The May 2008 issue of Scientific American has an interesting article “Buried Prejudice: The Bigot in Your Brain” by Siri Carpenter dealing with “implicit association tests” (IAT) used in numerous psychological studies. These studies–which often study people’s reactions to white faces and faces of people of color–are relevant to public debates over whether many whites still think from a racist frame and act in racist ways. The article begins with an overview:
Although these implicit biases inhabit us all, we vary in the particulars, depending on our own group membership, our conscious desire to avoid bias and the contours of our everyday environments. For instance, about two thirds of whites have an implicit preference for whites over blacks, whereas blacks show no average preference for one race over the other.
Several IAT studies reveal that a substantial majority of whites have an implicit white preference in face and related choices in IAT testing. As the concept of the white racial frame we use here suggests, there is much more to the age-old negative framing of Americans of color than cognitive stereotyping. There is the old visual imaging and there is an array of white emotions:
Some implicit biases appear to be rooted in strong emotions. In a 2004 study Ohio State psychologist Will A. Cunningham and his colleagues measured white people’s brain activity as they viewed a series of white and black faces. The team found that black faces–as compared with white faces–that they flashed for only 30 milliseconds (too quickly for participants to notice them) triggered greater activity in the amygdala, a brain area associated with vigilance and sometimes fear. The effect was most pronounced among people who demonstrated strong implicit racial bias.
Given nearly four centuries of white oppression of African Americans, and the extensive negative white framing to rationalize that oppression, there is no mystery about why black faces today generate strong white visual and emotional reactions:
Psychologist Jennifer A. Richeson speculates that American cultural stereotypes linking young black men with crime, violence and danger are so robust that our brains may automatically give preferential attention to blacks as a category, just as they do for threatening animals such as snakes. In a recent unpublished study Richeson and her colleagues found that white college students’ visual attention was drawn more quickly to photographs of black versus white men, even though the images were flashed so quickly that participants did not consciously notice them.
Sadly, the implicit studies are similar to ethnographic field studies that have previously shown that the implicit racial bias begins at young ages, especially among young whites:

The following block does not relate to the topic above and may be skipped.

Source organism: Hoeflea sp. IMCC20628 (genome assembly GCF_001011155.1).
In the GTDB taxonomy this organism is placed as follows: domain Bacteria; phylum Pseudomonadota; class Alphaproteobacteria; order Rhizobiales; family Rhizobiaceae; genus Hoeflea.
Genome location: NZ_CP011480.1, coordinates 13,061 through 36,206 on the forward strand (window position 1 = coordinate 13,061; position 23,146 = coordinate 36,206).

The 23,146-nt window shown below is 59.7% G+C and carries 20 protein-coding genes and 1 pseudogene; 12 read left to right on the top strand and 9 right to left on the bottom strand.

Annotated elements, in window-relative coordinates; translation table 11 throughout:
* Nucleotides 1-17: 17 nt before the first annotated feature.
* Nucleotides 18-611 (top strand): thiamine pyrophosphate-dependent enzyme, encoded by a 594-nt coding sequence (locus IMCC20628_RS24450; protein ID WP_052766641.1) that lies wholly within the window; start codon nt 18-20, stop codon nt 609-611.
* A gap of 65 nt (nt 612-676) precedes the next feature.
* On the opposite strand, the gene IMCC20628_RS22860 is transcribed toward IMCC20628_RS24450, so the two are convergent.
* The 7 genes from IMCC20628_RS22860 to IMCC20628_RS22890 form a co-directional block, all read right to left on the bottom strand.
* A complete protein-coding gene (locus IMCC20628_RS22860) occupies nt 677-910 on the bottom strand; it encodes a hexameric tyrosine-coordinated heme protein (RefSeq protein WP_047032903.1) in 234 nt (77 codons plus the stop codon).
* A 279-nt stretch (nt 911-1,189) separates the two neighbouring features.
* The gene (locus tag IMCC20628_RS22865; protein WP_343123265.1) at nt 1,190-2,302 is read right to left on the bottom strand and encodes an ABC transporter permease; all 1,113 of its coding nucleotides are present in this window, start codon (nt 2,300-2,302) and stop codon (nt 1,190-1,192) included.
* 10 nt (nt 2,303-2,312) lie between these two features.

Many of our implicit associations about social groups form before we are old enough to consider them rationally. In an unpublished experiment Mahzarin R. Banaji . . . and Yarrow Dunham . . . found that white preschoolers tended to categorize racially ambiguous angry faces as black rather than white; they did not do so for happy faces. And a 2006 study by Banaji and Harvard graduate student Andrew S. Baron shows that full-fledged implicit racial bias emerges by age six, and never retreats.
Racist attitudes are not, as some whites today like to argue, of little consequence. Studies have also found that those who show substantial implicit bias are more likely to engage in racial performance and other racial discrimination:
Implicit biases can infect more deliberate decisions, too. In a 2007 study Rutgers University psychologists Laurie A. Rudman and Richard D. Ashmore found that white people who exhibited greater implicit bias toward black people also reported a stronger tendency to engage in a variety of discriminatory acts in their everyday lives. These included avoiding or excluding blacks socially, uttering racial slurs and jokes, and insulting, threatening or physically harming black people.
Given that the implicit bias is strong for a substantial majority of whites, it is not surprising that field studies show large amount of such racist behavior, in both backstage and frontstage settings. White racist thinking and action means a lack of certain emotions as well, a lack of empathy (a social alexithymia).
Fortunately as well, several of the implicit association studies have recently begun to explore whether the deeply held implicit reactions can be altered:
Seeing targeted groups in more favorable social contexts can help thwart biased attitudes. In laboratory studies, seeing a black face with a church as a background, instead of a dilapidated street corner, considering familiar examples of admired blacks such as actor Denzel Washington and athlete Michael Jordan, and reading about Arab-Muslims’ positive contributions to society all weaken people’s implicit racial and ethnic biases. In real college classrooms, students taking a course on prejudice reduction who had a black professor showed greater reductions in both implicit and explicit prejudice at the end of the semester than did those who had a white professor.
What has been created by humans can also be dismantled by human action, where there is the will to change long established systems of racist thinking and framing. Will is of course the operative word.